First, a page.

|State Quarter Specifications|
|Core Content||100% copper|
|Obverse Designer||John Flanagan|
State Quarter program began with passage on October 20, 1996 of the United States Commemorative Quarter Act, a program
intended to recognizing each of the fifty states with its own circulating quarter. An independent study encouraged Congress to
proceed with the program and a green light was given to this unprecedented coin series, and President Clinton signed it into law.
Under this program, each state was to be celebrated with its own unique reverse design on the Washington Quarter. The quarters obverse was to remained essentially the same, however, some of the statutory inscriptions were relocated to the obverse to make room for the new commemorative reverse design. It's uncertain if the regular Washington type, and the heraldic eagle reverse, will ever return.
The modified obverse bears the initials of both the original sculptor, John Flanagan (JF) and the U. S. Mint sculptor/engraver responsible for revising it, William Cousins (WC).
|Reverse Designer||Donna Weaver|
The Illinois Quarter is the first of the 50 States Commemorative Quarters released in the year 2003 by the U.S. Mint and 21st in the series.
According to the U.S. Mint's official website, the Illinois quarter design depicts a young Abraham Lincoln within the outline of the state. A farm scene and the Chicago skyline appear on the left and to the right of the state's outline.
Twenty-one stars border the coin, signifying Illinois as the 21st state to be admitted into the Union on December 3, 1818.
The Prairie State, also commonly known as the
Land of Lincoln, pays tribute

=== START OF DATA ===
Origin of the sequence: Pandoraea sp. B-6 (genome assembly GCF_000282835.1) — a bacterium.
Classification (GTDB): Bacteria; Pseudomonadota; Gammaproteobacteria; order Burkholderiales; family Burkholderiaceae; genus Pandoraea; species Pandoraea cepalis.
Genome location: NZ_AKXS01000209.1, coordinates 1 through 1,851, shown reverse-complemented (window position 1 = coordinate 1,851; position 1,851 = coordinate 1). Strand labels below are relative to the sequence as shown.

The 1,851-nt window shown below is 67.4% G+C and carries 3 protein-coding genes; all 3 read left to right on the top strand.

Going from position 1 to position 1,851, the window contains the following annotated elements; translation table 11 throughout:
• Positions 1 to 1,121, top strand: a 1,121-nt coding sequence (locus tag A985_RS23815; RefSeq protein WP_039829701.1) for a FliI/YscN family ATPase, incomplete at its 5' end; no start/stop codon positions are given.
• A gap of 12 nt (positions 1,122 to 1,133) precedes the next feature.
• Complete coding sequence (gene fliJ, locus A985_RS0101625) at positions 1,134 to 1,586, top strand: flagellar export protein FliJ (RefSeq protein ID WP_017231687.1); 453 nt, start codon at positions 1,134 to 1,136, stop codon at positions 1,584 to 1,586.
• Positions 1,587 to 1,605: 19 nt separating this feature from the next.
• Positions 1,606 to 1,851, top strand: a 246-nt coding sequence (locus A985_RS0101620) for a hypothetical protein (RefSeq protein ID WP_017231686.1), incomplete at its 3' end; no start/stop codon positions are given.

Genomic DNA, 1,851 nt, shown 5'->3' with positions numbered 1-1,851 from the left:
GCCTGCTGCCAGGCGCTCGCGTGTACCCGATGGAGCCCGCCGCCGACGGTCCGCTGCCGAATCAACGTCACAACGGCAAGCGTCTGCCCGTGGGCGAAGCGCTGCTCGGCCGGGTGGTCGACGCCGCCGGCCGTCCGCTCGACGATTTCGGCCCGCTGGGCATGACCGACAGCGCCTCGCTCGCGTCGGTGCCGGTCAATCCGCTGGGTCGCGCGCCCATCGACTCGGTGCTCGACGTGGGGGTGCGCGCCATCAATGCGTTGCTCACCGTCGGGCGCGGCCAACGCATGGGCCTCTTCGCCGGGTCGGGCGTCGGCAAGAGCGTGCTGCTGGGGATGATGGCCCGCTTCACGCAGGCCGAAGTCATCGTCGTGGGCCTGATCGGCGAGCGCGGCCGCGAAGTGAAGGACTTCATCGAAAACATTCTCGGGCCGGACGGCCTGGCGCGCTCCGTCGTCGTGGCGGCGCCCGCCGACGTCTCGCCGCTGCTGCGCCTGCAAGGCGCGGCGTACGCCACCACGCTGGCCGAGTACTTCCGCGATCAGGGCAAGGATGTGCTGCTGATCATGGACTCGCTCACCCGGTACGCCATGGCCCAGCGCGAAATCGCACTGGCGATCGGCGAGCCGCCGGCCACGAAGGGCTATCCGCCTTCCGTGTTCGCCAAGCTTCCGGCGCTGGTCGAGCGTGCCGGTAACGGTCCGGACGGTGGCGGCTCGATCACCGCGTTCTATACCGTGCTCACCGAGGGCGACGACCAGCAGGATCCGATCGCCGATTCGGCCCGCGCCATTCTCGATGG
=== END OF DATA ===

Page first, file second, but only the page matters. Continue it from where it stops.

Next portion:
to our nation's 16th president. The young Lincoln lived and practiced law in
Springfield before becoming one of our nation's greatest leaders. President
Lincoln's historic home, burial site and new presidential library are all located
in the Springfield area.
|Reverse Designer||Norman E. Nemeth|
The Alabama Quarter is the second of the 50 States Commemorative Quarters released by the U.S. Mint in the year 2003, and the 22nd of the entire series.
According to the U.S. Mint's official website, Alabama became the 22nd state to be admitted into the Union on December 14, 1819. The Alabama quarter design features an image of Helen Keller with her name in English, and in a reduced size version of braille.
The Alabama quarter is the first U.S. circulating coin to feature braille. An Alabama
long leaf pine branch and magnolias grace the sides of the design, and a
Courage banner underlines the central image.
|Reverse Designer||Donna Weaver|
Maine State Quarter The Maine Quarter is the third of the 50 States Commemorative Quarters released by the U.S. Mint in the year 2003, and the 23rd of the entire series.
According to the U.S. Mint's official website, the Maine quarter design incorporates a rendition of the Pemaquid Point Light atop a granite coast and of a schooner at sea.
Pemaquid Point Light is located in New Harbor, and marks the entrance to Muscongus Bay and Johns Bay. Since the beginning of ship activity in the area, a shoal created hazardous navigation conditions, causing many shipwrecks. As maritime trade increased in the area, so did the need for a lighthouse.